Prey for the Devil Synopsis: Nun Sister Ann (Jacqueline Byers) prepares to perform an exorcism and comes face to face with a demonic force with mysterious ties to her past.
Amidst an all-male Catholic school entrenched in the studies of supernatural exorcisms, Sister Ann vyes to become the first female in centuries to receive acceptance from her peers as an exorcism expert. Sister Ann soon discovers that her trial case may hit closer to home than expected in the latest horror feature, Prey for the Devil.
The Halloween season is an apt time to indulge in some sinister scares – although the holiday can often deliver its fair share of trite tricks (the Paranormal Activity franchise quickly ran out of gas) and taunt treats (the Saw franchise became a beloved late-October staple).
As the latest attempt to cash in on the season, Prey for the Devil lands in a beige middle ground. Despite bolstering sincerity and competence in its pursuits, the film struggles to exercise the cliched demons haunting its runtime.
I will defend Prey for Devil for presenting more ambition than its disposable marketing campaign lets on. Some have trashed the film as a devout propaganda piece for the Catholic church, but I think the film captures the religious entity in a far more damaging light. Director Daniel Stamm and screenwriter Robert Zappia boldly paint Sister Ann as an ignored voice in a homogenized male community. Along with the restrictive gender norms, the church operates under rigid restrictions, preaching a unified message that sweeps some troubling developments under the rug.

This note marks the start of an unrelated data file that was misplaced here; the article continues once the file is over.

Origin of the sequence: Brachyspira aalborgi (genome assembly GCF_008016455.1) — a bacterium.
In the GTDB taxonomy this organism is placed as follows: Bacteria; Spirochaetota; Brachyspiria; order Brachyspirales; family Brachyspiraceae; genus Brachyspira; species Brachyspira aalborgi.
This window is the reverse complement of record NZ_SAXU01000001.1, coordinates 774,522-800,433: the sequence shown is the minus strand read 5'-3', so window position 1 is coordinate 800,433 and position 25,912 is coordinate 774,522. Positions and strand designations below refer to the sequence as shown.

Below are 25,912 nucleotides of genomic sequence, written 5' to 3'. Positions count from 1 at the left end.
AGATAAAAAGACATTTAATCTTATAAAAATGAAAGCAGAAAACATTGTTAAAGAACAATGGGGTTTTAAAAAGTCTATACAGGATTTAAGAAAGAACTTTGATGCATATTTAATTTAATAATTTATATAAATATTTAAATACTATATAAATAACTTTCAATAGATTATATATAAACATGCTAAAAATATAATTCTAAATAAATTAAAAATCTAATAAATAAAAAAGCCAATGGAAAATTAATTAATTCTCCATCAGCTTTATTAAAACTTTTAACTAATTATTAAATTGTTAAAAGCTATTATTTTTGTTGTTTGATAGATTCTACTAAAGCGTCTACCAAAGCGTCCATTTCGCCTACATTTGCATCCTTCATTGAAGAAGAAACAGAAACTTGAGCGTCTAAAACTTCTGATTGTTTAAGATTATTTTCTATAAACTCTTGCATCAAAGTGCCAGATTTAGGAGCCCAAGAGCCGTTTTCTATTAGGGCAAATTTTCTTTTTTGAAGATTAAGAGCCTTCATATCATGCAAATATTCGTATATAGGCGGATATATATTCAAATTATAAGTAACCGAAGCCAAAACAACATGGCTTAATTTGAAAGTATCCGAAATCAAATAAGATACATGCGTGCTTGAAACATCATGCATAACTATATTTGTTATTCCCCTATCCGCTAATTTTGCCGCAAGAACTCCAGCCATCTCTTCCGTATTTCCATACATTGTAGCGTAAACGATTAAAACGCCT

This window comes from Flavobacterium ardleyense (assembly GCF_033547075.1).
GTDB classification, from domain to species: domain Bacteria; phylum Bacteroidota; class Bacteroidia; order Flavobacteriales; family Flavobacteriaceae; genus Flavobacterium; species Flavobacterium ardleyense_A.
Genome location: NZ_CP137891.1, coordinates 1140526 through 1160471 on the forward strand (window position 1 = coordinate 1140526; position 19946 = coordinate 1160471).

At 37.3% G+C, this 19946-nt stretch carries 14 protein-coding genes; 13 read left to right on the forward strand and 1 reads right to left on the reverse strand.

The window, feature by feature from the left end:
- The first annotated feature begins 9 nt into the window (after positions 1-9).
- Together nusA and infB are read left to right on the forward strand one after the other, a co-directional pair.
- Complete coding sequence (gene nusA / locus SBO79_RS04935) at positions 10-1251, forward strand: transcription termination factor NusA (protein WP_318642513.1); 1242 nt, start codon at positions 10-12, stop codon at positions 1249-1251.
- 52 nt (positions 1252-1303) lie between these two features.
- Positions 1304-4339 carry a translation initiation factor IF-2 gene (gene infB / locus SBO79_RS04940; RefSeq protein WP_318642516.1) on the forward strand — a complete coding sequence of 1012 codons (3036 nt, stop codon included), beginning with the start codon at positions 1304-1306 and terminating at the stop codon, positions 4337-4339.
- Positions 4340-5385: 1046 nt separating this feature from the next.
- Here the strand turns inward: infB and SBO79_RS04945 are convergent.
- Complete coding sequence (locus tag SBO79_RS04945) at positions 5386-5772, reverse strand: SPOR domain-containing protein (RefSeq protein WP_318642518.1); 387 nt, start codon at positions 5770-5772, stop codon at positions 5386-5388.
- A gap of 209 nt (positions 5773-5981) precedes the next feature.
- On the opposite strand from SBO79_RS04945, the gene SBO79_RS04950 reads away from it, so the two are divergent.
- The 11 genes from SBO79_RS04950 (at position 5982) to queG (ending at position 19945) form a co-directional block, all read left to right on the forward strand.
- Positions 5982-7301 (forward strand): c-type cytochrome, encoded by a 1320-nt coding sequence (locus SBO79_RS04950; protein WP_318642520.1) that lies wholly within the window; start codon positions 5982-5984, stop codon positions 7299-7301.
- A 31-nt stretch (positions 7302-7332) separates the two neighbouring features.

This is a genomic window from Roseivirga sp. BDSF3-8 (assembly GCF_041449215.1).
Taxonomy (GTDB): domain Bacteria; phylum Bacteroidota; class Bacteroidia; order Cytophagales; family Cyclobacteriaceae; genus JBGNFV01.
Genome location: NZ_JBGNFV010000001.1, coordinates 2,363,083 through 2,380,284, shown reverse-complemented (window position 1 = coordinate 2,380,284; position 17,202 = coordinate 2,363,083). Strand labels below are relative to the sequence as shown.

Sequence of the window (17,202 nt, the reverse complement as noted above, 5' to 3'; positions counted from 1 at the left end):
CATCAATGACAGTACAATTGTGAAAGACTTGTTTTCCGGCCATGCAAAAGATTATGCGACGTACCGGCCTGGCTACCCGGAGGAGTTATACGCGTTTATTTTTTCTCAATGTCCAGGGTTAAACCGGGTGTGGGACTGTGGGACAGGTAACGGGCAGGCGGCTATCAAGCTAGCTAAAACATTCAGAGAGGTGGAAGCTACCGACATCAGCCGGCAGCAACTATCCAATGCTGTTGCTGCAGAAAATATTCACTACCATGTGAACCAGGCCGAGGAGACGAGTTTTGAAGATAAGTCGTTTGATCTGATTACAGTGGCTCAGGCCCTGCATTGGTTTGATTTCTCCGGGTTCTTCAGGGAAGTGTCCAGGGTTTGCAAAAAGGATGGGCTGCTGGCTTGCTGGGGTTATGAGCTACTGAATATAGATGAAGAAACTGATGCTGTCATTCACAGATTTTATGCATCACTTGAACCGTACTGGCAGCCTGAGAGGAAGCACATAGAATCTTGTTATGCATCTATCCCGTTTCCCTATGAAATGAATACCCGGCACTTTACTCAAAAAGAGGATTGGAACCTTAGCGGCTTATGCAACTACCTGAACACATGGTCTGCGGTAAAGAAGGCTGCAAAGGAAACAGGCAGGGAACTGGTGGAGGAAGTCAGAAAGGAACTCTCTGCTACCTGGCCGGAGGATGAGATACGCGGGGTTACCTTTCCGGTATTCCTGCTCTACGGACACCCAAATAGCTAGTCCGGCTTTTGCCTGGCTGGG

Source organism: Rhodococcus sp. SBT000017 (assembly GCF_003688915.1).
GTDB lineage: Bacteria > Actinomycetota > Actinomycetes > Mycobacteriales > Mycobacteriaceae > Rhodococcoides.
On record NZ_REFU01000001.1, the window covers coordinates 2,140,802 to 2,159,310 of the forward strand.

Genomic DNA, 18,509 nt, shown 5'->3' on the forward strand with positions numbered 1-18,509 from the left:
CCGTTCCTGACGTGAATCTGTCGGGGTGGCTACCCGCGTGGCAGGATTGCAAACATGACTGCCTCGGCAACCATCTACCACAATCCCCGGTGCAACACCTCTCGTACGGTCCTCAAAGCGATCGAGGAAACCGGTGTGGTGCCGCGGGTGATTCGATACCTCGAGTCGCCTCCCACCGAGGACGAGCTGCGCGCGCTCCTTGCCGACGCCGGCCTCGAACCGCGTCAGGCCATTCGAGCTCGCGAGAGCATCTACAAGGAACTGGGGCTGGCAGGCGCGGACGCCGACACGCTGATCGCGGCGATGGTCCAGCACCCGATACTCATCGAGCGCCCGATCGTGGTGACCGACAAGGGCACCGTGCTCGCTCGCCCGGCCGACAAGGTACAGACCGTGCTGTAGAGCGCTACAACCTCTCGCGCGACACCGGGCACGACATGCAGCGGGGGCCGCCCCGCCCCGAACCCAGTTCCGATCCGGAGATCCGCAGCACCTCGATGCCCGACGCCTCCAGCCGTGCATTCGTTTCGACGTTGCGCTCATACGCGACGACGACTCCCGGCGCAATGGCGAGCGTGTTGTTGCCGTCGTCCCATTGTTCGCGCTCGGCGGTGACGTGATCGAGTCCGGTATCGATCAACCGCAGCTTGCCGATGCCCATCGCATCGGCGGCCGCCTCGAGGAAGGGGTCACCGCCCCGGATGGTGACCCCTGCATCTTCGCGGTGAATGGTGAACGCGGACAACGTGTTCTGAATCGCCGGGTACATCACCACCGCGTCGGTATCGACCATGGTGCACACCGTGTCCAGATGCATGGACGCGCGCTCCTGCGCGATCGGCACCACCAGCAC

Stamm, who helped present a similarly verbose religious critique with his 2010 breakout The Last Exorcism, also remains a compelling voice behind the camera. He draws several unnerving sequences from his imaginative effects work and well-tempered sense of delivery. The dim, shadow-ladden church halls that he and cinematographer Denis Crossan conjure become an atmospheric backdrop as Stamm uncorks a slew of engaging scares.
Prey for the Devil is fittingly sleek as an airtight, scare-a-minute feature. However, the film’s straightforward approach becomes a dual-edged sword. Several of the religious ruminations in Zappia’s screenplay fail to take flight, often sinking under the weight of didactic exchanges and a lack of meaningful insights. The shading of promising concepts ultimately feels like an unfulfilling tease of what the film could’ve become.
An overwhelming lack of personality also plagues Prey for the Devil. A few desperate twists and the film’s self-serious delivery represent promising yet ineffective tools for injecting some gravity into a lifeless narrative. Star Jacqueline Byers deserves credit for enacting some life into Sister Ann’s crusade, and co-star Colin Salmon possesses a dynamic presence as her reluctant teacher. It’s just a shame that neither actor nor the sufficient cast finds much success inside a narrative that contently goes through the motions.
Prey for the Devil jockeys between moments of inspiring craft and cliched contrivances. I don’t think the puzzle pieces come together as intended, although the film should work capably enough as a streaming option for horror-obsessed fans.
Prey for the Devil is now playing in theaters.
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